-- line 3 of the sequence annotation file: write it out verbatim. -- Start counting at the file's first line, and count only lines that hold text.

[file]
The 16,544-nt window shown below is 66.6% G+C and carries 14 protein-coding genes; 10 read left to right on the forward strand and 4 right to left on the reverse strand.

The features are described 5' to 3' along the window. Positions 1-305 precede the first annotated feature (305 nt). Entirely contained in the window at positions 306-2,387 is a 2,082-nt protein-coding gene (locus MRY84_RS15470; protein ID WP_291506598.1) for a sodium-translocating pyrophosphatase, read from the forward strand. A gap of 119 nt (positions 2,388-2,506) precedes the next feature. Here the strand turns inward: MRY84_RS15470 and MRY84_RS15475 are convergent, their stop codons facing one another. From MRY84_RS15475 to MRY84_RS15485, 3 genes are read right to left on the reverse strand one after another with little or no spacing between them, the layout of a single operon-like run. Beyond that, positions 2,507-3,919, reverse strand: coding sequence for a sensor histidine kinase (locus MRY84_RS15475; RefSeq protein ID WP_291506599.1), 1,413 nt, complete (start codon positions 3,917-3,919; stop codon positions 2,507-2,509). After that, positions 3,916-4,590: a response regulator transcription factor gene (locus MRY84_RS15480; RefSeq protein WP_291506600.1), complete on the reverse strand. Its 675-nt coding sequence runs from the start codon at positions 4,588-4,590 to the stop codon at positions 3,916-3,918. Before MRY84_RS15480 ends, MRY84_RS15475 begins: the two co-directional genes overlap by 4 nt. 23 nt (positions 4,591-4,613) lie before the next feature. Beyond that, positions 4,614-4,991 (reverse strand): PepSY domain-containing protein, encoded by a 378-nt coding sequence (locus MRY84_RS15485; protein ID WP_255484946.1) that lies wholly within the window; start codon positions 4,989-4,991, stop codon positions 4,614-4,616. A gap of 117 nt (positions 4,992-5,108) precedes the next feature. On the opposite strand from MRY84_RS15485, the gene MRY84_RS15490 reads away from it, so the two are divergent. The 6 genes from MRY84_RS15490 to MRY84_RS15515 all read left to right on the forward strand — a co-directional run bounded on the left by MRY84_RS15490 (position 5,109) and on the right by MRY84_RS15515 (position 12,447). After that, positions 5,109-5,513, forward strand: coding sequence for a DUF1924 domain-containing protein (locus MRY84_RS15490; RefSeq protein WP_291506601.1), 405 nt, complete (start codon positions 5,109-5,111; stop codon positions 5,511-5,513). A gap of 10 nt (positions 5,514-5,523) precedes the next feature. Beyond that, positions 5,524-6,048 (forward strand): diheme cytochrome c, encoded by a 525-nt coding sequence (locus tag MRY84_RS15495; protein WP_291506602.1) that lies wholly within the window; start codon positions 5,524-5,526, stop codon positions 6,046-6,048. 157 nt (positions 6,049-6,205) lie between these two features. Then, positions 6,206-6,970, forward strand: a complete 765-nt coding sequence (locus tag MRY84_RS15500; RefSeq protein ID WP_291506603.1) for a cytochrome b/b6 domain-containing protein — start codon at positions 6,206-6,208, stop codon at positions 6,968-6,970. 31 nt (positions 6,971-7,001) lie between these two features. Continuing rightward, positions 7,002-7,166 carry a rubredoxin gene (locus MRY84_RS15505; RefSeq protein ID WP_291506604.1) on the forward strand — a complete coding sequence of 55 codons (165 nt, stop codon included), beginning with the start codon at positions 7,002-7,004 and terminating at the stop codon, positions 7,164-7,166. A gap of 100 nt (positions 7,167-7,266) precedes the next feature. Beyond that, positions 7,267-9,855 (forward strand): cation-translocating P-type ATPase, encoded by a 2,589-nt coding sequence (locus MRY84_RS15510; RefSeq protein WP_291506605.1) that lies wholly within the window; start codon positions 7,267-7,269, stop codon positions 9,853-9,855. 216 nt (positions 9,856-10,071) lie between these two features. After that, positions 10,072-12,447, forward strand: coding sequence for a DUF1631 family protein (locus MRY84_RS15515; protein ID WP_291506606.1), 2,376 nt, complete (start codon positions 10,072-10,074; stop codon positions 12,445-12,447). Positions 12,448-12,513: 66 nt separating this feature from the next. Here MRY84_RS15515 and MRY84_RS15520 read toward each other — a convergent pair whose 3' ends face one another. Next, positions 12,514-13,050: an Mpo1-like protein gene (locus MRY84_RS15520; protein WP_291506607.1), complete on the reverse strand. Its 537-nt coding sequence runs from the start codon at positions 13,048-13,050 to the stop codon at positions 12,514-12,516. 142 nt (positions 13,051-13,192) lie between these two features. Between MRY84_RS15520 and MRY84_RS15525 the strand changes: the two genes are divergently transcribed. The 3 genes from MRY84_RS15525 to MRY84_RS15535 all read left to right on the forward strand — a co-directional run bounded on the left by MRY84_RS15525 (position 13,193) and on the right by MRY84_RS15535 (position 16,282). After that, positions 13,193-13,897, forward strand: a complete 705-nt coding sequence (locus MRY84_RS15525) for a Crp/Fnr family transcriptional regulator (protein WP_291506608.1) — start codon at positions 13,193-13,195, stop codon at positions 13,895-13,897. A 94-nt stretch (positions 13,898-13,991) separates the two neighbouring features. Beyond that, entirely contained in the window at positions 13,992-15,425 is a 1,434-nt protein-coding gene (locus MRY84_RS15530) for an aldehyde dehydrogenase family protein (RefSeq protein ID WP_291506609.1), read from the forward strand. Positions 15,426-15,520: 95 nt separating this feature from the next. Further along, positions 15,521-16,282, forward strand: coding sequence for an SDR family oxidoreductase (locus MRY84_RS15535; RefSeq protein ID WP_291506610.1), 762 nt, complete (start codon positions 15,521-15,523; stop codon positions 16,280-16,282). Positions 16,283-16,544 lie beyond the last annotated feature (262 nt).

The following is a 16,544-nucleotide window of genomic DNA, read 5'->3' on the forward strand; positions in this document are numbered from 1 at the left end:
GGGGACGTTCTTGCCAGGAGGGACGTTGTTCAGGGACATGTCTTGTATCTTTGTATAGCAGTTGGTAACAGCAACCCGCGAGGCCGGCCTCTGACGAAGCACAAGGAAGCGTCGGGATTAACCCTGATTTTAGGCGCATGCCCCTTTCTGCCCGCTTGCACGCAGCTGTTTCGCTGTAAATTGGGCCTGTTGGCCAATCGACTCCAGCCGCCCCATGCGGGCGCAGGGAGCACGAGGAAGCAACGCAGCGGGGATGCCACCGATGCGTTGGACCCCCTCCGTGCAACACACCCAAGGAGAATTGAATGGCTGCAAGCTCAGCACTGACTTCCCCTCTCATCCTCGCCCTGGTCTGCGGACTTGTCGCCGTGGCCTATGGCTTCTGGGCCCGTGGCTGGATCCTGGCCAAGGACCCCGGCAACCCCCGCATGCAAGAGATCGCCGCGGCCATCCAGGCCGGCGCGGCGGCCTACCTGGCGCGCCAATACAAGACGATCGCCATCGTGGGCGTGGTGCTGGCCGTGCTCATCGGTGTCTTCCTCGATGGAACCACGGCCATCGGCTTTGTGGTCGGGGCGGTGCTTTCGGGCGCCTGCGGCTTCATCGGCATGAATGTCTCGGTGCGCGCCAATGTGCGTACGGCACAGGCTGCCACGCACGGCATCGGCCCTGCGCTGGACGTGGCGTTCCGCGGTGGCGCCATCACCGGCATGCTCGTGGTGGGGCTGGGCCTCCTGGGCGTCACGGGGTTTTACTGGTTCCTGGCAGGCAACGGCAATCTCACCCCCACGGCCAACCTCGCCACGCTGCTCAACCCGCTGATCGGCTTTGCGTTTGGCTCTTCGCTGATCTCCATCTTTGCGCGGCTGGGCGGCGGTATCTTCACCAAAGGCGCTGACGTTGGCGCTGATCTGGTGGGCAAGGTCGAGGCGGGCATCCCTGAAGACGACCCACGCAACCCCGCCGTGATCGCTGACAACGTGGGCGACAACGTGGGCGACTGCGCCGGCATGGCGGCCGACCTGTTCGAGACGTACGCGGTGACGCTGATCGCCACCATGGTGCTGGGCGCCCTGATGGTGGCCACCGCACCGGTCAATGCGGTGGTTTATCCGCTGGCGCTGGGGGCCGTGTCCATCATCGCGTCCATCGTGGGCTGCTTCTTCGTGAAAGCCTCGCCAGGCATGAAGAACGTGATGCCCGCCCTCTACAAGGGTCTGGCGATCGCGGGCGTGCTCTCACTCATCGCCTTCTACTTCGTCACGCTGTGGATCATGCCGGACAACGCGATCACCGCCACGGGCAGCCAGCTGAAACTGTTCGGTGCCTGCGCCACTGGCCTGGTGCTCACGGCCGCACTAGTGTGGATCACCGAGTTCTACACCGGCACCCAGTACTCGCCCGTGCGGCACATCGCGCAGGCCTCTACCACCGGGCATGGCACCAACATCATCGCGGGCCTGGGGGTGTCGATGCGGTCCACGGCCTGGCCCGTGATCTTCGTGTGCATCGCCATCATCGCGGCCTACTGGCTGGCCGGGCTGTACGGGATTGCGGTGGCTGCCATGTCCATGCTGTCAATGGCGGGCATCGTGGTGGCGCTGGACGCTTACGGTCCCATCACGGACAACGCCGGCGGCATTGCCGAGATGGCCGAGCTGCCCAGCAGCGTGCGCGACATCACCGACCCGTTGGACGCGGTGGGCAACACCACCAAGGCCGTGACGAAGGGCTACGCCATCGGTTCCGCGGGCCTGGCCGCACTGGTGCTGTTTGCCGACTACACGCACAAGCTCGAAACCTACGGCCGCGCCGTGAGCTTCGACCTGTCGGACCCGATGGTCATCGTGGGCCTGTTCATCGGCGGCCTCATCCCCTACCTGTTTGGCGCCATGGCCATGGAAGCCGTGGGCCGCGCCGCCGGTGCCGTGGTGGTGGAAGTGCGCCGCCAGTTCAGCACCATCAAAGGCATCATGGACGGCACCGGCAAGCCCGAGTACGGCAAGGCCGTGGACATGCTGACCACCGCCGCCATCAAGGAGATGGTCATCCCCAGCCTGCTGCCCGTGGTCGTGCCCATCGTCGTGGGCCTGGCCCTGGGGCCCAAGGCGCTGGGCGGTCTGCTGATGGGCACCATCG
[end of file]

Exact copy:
The following is a 16,544-nucleotide window of genomic DNA, read 5'->3' on the forward strand; positions in this document are numbered from 1 at the left end: